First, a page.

You could be forgiven for not paying off a prophecy that was only really featured in one scene of your eight-season show if that prophecy wasn’t the single most important motivation of Cersei as a character. Literally everything she does throughout the course of the entire series is directly related to her obsession with Maggy’s prophecy, primarily her intense distrust and hatred of Tyrion. You can’t even argue that the prophecy was self-fulfilling and thus an example of dramatic irony, because most of it doesn’t happen as prophesied. Instead, Game of Thrones uses the prophecy as a quick and easy way to justify Cersei making catastrophically impulsive decisions in every season before quietly pushing her into the background of Season 8 as a passive observer who stands around until a roof falls on her head. Ultimately it’s the show’s failure to give Cersei’s arc a satisfying conclusion that is so frustrating, but every element of that failure can be laid at Maggy’s wrinkly feet. - Tom Reimann









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Oh, Dorne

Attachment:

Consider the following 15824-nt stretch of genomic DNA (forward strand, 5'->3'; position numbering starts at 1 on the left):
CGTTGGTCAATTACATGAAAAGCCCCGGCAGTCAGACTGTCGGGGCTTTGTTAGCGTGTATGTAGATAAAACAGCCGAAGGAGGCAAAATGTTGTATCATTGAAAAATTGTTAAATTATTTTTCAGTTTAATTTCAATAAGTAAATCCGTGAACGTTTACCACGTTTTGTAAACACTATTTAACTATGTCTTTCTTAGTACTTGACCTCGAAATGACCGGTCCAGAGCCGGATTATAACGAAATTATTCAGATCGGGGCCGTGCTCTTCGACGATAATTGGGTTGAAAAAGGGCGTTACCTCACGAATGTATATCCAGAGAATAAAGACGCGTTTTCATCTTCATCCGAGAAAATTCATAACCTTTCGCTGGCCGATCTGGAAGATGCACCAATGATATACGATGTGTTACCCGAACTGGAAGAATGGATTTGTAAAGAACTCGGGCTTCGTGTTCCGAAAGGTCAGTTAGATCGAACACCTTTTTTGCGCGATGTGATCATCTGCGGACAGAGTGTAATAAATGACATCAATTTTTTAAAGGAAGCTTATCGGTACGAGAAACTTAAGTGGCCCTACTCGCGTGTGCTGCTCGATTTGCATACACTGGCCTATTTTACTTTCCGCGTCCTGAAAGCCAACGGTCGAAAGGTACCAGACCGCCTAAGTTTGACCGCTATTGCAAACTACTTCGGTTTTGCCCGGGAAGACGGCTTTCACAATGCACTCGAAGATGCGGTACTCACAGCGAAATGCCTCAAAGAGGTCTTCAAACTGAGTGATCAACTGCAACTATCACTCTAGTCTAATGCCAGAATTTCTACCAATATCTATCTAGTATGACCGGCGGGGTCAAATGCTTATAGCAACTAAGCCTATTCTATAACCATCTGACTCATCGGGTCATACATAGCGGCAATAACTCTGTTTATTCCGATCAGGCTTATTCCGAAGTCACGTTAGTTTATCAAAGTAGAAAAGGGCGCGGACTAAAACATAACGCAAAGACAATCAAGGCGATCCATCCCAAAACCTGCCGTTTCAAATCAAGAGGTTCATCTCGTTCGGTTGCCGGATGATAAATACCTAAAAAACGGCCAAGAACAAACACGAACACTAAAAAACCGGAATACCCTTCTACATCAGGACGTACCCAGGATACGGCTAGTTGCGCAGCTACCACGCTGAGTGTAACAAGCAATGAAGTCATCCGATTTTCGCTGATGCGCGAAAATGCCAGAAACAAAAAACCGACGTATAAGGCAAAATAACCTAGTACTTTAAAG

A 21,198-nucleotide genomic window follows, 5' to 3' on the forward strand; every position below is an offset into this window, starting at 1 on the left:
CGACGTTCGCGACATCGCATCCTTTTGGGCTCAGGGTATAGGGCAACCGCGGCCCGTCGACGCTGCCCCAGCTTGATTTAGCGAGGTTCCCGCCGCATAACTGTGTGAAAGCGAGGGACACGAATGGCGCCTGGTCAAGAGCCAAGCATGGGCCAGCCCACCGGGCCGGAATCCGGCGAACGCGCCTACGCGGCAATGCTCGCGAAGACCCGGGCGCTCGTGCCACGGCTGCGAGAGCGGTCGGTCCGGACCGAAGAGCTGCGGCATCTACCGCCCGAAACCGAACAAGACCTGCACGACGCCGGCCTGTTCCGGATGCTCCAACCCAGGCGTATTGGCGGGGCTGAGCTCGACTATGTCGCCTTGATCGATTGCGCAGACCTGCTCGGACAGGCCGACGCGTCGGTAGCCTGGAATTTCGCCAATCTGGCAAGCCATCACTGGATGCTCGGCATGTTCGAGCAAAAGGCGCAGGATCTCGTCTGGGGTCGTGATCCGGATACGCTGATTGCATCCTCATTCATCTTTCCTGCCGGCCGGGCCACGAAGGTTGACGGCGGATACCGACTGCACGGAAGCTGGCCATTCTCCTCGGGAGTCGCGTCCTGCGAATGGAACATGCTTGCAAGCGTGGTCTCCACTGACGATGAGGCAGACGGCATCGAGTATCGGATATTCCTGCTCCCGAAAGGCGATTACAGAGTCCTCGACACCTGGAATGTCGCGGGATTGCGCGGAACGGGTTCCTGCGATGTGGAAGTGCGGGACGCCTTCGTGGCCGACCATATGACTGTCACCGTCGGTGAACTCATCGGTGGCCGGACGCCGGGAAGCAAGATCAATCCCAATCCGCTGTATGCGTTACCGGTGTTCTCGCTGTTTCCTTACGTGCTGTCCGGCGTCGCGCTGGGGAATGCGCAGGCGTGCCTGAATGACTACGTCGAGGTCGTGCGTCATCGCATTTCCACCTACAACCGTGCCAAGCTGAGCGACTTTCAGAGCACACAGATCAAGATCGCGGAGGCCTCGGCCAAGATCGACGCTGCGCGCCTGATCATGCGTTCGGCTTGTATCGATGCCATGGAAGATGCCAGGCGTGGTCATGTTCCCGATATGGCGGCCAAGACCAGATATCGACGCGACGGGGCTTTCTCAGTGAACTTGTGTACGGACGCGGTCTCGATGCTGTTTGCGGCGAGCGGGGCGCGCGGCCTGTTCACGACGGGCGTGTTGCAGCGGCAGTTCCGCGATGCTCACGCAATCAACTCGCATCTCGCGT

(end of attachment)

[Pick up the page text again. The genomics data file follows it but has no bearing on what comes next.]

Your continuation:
The introduction of a whole new society adjacent to Westeros was a pretty exciting moment for Game of Thrones, and with it came shiny new characters played by great actors like Pedro Pascal, Indira Varma, and Alexander Siddig. But then Oberyn Martell got his head squished and the rest of the Dorne storyline just fizzled, to the point where, when half of Dorne was abruptly killed off at the beginning of Season 6, it almost seemed like a mercy. Except it still left the story feeling like an incomplete thought that never payed off. Even the Sand Snakes, loaded with so much potential as the fiercest assassins the show had ever seen, their presence on the show eventually reduced to being eye-fucked by Bronn and then killed off. Perhaps this is a case of a subplot that the show didn't so much forget about as completely fumble. - Liz Shannon Miller









Nymeria and the Direwolves In General